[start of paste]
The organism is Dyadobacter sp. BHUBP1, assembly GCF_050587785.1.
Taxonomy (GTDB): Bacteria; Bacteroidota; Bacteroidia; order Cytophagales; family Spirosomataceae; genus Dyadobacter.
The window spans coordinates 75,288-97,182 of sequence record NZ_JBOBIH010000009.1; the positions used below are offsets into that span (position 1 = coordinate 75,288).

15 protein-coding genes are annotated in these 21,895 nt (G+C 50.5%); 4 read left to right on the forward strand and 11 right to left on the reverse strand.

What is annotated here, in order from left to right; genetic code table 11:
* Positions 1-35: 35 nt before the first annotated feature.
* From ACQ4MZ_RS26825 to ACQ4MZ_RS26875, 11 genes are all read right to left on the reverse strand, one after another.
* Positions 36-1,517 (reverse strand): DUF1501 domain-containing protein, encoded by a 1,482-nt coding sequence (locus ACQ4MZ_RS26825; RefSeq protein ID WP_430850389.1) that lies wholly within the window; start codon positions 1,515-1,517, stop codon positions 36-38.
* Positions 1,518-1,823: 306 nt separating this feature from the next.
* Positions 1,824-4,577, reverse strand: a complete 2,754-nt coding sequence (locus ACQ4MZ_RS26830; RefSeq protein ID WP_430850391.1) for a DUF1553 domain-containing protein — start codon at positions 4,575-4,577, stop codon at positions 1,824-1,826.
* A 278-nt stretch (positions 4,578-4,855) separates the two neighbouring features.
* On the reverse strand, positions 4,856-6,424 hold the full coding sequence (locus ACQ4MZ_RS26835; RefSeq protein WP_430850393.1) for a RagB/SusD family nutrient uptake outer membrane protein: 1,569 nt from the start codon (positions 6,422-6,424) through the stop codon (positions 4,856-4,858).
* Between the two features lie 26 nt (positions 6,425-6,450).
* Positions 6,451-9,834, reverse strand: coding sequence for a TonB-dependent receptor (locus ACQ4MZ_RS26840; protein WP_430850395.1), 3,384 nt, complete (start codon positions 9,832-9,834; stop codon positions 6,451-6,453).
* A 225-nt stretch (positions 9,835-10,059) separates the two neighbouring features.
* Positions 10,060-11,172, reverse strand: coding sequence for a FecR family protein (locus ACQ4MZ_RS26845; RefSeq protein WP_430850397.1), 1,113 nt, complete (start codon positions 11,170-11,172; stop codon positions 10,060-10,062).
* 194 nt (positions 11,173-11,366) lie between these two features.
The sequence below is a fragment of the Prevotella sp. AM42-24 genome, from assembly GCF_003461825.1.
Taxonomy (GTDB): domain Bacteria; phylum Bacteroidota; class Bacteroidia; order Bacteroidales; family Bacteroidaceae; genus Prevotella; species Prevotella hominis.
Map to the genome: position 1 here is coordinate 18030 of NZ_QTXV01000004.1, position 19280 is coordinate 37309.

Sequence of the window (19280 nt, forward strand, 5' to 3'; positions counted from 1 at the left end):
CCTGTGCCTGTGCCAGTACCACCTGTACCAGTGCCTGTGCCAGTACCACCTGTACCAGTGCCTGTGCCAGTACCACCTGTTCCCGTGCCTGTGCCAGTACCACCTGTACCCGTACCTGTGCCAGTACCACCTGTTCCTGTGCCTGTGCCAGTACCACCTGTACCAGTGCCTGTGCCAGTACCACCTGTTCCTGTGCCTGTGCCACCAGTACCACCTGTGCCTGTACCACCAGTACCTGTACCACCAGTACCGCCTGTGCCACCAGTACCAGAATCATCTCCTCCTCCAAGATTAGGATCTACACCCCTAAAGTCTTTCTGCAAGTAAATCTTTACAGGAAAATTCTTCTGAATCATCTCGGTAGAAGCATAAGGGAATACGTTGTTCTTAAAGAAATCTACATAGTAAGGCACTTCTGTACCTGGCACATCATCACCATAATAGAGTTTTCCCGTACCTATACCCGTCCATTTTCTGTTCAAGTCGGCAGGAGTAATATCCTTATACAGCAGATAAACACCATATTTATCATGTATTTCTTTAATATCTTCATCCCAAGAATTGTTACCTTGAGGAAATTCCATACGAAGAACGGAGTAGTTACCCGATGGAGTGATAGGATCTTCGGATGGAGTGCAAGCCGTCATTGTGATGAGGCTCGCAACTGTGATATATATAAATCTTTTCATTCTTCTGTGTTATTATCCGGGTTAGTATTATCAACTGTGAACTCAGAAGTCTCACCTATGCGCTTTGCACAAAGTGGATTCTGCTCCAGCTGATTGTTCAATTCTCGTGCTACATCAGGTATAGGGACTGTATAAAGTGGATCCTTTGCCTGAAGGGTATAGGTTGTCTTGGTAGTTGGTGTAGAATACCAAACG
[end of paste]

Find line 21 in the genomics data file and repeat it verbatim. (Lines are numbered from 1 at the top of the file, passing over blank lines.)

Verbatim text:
Sequence of the window (19280 nt, forward strand, 5' to 3'; positions counted from 1 at the left end):